December 6 is the 31st anniversary of the 1989 École Polytechnique massacre. We pause to remember all those who have lost their lives because of gender-based violence. CUPE Saskatchewan joins in renewing our resolve to stop sexual and gender-based violence in the workplace and in our communities.
The pandemic and concerns about worsening violence
The global crisis of the coronavirus disease (COVID-19) has produced conditions that worsen interpersonal, gender-based violence with workers isolated, laid off and under financial stress, or potentially working from home becoming trapped with their abuser. According to a Canada-wide survey of women’s shelters, abuse has become more severe during COVID-19 pandemic.
Canada’s unions launch initiative to shine a light on harassment and violence at work
With the pandemic as the backdrop, researchers and unions are launching a national survey that aims to gauge the severity and measure the response to violence and harassment in Canada’s workplaces. The CLC will be working in partnership with the Centre for Research and Education on Violence Against Women and Children (CREVAWC) and a researcher at the University of Toronto to collect and analyze information on sexual harassment and violence in the workplace.
If you are 18 years of age or older and have been employed in the past 12 months, you are eligible to participate. The survey, for research purposes, will take approximately 10-15 mins to complete. The survey will run until April 2021.
According to the first-ever national survey on domestic violence in the workplace conducted by the University of Western Ontario in partnership with the Canadian Labour Congress (CLC), entitled: Can Work be Safe, When Home Isn’t?, published in 2014:
• 1 in 3 workers have experienced domestic violence in their lifetime. This was higher for women, gender diverse and Aboriginal people, those with disabilities and those reporting a sexual orientation other than heterosexual.
• Of those who had, 82% found that domestic violence negatively affected their work performance (through distraction, tiredness, lateness, interruptions at work from the abuser, poor concentration and absenteeism).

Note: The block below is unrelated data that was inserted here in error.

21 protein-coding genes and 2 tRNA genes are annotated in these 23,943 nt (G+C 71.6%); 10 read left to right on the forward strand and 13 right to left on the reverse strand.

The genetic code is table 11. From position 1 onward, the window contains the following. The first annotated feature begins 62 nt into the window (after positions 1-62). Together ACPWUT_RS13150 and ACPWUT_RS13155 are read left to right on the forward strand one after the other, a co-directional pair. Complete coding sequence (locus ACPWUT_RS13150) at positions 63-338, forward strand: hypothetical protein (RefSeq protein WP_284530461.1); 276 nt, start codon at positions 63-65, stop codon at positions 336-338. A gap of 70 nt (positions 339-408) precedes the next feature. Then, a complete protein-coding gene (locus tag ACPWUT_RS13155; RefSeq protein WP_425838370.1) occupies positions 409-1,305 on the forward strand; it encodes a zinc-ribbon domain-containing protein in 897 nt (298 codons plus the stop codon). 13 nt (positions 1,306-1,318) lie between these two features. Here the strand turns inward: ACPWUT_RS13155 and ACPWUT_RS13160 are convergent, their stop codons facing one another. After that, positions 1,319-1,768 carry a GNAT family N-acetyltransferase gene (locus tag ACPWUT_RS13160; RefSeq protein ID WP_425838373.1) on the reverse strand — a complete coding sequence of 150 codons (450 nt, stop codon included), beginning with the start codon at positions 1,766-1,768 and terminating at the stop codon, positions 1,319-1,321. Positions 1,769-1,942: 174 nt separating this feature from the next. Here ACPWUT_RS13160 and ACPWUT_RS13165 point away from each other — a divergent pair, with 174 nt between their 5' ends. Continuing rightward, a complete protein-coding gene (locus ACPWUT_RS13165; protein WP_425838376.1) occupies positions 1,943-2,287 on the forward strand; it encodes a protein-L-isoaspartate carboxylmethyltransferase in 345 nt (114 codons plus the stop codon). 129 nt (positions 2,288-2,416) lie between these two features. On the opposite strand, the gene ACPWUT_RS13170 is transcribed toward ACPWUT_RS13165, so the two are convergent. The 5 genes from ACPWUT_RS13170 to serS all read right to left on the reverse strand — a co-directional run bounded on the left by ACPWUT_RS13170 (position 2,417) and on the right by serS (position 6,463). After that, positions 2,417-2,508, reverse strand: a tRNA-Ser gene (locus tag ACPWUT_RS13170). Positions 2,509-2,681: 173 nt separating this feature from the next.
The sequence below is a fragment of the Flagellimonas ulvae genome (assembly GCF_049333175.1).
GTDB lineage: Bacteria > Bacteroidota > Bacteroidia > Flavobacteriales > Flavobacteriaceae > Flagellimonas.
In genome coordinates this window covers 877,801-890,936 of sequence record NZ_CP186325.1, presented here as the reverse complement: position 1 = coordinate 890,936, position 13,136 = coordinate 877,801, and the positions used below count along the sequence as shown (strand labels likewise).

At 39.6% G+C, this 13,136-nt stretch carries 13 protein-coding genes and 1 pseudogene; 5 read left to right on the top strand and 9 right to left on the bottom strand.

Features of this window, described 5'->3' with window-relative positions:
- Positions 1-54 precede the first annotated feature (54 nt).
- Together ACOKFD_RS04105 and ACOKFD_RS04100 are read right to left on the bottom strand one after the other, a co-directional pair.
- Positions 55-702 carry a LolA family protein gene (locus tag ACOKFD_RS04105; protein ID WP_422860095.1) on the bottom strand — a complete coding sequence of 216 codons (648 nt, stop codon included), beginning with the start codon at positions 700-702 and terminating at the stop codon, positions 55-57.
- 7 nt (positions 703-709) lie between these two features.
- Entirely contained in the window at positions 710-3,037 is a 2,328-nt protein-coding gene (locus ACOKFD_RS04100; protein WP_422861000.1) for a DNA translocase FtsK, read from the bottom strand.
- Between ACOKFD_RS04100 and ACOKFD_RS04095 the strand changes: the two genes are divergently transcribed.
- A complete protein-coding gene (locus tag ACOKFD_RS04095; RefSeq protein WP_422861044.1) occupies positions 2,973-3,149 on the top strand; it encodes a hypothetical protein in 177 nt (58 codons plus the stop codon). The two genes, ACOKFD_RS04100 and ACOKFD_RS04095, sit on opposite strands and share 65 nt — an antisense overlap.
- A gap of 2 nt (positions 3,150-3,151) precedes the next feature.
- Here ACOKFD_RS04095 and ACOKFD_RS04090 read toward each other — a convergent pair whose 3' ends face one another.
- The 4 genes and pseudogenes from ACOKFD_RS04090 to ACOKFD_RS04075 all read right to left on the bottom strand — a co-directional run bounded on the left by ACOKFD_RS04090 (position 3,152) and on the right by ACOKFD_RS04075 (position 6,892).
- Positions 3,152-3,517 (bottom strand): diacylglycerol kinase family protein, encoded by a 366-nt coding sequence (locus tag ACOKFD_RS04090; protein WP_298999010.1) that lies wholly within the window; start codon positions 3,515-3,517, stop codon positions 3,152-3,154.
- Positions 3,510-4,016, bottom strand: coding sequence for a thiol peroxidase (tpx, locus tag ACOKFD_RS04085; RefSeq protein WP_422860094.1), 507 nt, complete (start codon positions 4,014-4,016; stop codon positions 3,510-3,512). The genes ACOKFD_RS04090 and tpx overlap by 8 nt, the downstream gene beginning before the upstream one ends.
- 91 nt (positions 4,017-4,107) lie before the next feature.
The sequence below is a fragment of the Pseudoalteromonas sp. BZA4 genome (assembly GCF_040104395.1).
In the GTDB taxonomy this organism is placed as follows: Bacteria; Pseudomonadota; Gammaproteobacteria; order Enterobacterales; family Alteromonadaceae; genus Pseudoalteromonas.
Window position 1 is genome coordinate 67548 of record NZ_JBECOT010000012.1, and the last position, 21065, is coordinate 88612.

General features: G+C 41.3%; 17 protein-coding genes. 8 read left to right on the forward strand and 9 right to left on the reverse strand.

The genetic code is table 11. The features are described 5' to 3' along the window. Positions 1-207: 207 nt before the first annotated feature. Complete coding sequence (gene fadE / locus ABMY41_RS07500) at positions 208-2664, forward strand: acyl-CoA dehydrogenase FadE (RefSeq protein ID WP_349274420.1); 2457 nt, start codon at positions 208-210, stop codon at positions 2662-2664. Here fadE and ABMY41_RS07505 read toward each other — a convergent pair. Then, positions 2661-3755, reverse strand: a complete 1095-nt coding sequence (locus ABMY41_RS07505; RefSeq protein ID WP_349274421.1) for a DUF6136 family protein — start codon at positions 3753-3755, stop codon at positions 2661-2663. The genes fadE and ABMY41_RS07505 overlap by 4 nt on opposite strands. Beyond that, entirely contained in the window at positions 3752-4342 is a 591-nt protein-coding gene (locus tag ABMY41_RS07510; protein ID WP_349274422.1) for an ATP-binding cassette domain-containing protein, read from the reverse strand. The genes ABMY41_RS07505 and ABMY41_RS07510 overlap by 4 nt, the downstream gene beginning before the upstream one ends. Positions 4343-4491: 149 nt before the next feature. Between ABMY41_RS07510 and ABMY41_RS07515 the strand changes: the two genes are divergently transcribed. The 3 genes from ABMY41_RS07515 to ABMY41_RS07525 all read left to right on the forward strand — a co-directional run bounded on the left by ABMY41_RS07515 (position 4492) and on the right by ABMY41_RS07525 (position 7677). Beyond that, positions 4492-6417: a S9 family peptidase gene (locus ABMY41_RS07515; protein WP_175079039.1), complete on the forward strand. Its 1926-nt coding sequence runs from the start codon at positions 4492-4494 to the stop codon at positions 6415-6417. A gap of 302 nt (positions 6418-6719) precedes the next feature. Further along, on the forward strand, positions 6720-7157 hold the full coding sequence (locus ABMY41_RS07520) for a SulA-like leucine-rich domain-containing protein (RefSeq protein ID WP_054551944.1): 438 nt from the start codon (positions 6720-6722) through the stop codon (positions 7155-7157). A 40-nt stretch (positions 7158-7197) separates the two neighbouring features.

• 53% said they experienced violence at or near the workplace and • 38% reported that domestic violence affected their ability to get to work.
211 call line and online portal
In Saskatchewan, residents can call or text 2-1-1 to be connected to the provincial call line, or visit the web portal at: www.abuse.sk.211.ca to quickly access help, community services and other important information to find safety when experiencing interpersonal violence, including sexual and domestic violence. The provincial phone line and web portal 2-1-1 is operated by the United Way, with recent funding support announced by the provincial government in September 2020.
Women’s Shelters Canada (formerly the Canadian Network of Women’s Shelters & Transition Houses) operates a national website with a clickable map to assist women and their children who are fleeing violence, at: www.sheltersafe.ca
CUPE has been at the forefront of negotiating improvements to collective agreements that provide more support for workers experiencing interpersonal violence, including job-protected leaves of absences and other workplace accommodations and protections.
Coming into force beginning in May of 2019, Bill 172, The Saskatchewan Employment (Paid Interpersonal Violence and Sexual Violence Leave) Amendment Act, 2019, allows employees who are survivors of interpersonal and sexual violence to take five paid days and five unpaid days to seek medical attention, access supports or relocate with job protection in all provincially regulated workplaces in Saskatchewan. For more information, visit: https://www.saskatchewan.ca/business/employment-standards/job-protected-leaves
Recent changes to the Canada Labour Code include ten (10) days of leave per year, of which five (5) days are paid, for victims of family violence.
Calls to Justice for the Missing and Murdered
CUPE Saskatchewan joins in calling on governments to implement the Calls to Justice from the National Inquiry into Missing and Murdered Indigenous Women and Girls report.
- To read the Inquiry Report on Missing and Murdered Indigenous Women and Girls, and the Call to Justice, visit: https://cupe.ca/final-report-mmiwg-inquiry-calls-justice
- Links to CUPE resources for Local Unions and links to supports are available at: https://cupe.ca/stop-workplace-sexual-violence-resources
Published by the Division Office: /n.m. cope 342